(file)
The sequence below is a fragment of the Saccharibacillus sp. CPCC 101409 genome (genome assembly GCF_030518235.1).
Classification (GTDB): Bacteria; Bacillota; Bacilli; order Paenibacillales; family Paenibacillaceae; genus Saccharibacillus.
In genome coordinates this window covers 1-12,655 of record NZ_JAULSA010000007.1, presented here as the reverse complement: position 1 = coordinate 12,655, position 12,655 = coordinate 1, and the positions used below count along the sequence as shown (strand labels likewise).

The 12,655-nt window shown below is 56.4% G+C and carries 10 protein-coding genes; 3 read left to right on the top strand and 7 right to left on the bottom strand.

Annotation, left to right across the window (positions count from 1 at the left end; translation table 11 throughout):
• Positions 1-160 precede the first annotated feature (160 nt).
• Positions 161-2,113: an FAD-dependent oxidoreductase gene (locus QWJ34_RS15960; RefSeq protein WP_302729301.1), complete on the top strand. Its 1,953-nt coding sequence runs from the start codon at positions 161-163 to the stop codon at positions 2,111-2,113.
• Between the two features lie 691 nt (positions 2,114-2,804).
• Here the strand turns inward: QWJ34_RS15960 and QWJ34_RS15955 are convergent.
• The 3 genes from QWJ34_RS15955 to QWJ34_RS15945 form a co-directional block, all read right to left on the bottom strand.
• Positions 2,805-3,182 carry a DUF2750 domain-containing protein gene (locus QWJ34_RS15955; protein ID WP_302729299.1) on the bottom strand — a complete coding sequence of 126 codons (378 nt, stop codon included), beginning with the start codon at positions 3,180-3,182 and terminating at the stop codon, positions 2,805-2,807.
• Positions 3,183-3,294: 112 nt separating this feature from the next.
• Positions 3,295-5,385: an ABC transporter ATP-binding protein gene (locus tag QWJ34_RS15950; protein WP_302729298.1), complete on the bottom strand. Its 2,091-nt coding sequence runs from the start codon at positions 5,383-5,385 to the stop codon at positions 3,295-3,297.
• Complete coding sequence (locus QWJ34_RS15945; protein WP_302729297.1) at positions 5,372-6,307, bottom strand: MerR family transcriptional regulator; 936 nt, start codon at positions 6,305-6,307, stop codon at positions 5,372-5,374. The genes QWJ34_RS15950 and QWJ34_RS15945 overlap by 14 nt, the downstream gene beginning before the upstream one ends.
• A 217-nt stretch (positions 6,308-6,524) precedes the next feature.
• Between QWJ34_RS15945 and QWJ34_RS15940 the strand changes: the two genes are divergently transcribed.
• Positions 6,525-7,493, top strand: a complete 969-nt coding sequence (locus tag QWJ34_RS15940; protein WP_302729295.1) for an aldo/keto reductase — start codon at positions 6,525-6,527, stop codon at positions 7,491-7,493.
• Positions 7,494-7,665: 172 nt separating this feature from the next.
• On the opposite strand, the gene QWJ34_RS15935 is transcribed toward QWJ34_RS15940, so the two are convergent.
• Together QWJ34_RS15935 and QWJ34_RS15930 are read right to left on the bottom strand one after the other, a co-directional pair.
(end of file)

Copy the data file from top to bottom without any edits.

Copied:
The sequence below is a fragment of the Saccharibacillus sp. CPCC 101409 genome (genome assembly GCF_030518235.1).
Classification (GTDB): Bacteria; Bacillota; Bacilli; order Paenibacillales; family Paenibacillaceae; genus Saccharibacillus.
In genome coordinates this window covers 1-12,655 of record NZ_JAULSA010000007.1, presented here as the reverse complement: position 1 = coordinate 12,655, position 12,655 = coordinate 1, and the positions used below count along the sequence as shown (strand labels likewise).

The 12,655-nt window shown below is 56.4% G+C and carries 10 protein-coding genes; 3 read left to right on the top strand and 7 right to left on the bottom strand.

Annotation, left to right across the window (positions count from 1 at the left end; translation table 11 throughout):
• Positions 1-160 precede the first annotated feature (160 nt).
• Positions 161-2,113: an FAD-dependent oxidoreductase gene (locus QWJ34_RS15960; RefSeq protein WP_302729301.1), complete on the top strand. Its 1,953-nt coding sequence runs from the start codon at positions 161-163 to the stop codon at positions 2,111-2,113.
• Between the two features lie 691 nt (positions 2,114-2,804).
• Here the strand turns inward: QWJ34_RS15960 and QWJ34_RS15955 are convergent.
• The 3 genes from QWJ34_RS15955 to QWJ34_RS15945 form a co-directional block, all read right to left on the bottom strand.
• Positions 2,805-3,182 carry a DUF2750 domain-containing protein gene (locus QWJ34_RS15955; protein ID WP_302729299.1) on the bottom strand — a complete coding sequence of 126 codons (378 nt, stop codon included), beginning with the start codon at positions 3,180-3,182 and terminating at the stop codon, positions 2,805-2,807.
• Positions 3,183-3,294: 112 nt separating this feature from the next.
• Positions 3,295-5,385: an ABC transporter ATP-binding protein gene (locus tag QWJ34_RS15950; protein WP_302729298.1), complete on the bottom strand. Its 2,091-nt coding sequence runs from the start codon at positions 5,383-5,385 to the stop codon at positions 3,295-3,297.
• Complete coding sequence (locus QWJ34_RS15945; protein WP_302729297.1) at positions 5,372-6,307, bottom strand: MerR family transcriptional regulator; 936 nt, start codon at positions 6,305-6,307, stop codon at positions 5,372-5,374. The genes QWJ34_RS15950 and QWJ34_RS15945 overlap by 14 nt, the downstream gene beginning before the upstream one ends.
• A 217-nt stretch (positions 6,308-6,524) precedes the next feature.
• Between QWJ34_RS15945 and QWJ34_RS15940 the strand changes: the two genes are divergently transcribed.
• Positions 6,525-7,493, top strand: a complete 969-nt coding sequence (locus tag QWJ34_RS15940; protein WP_302729295.1) for an aldo/keto reductase — start codon at positions 6,525-6,527, stop codon at positions 7,491-7,493.
• Positions 7,494-7,665: 172 nt separating this feature from the next.
• On the opposite strand, the gene QWJ34_RS15935 is transcribed toward QWJ34_RS15940, so the two are convergent.
• Together QWJ34_RS15935 and QWJ34_RS15930 are read right to left on the bottom strand one after the other, a co-directional pair.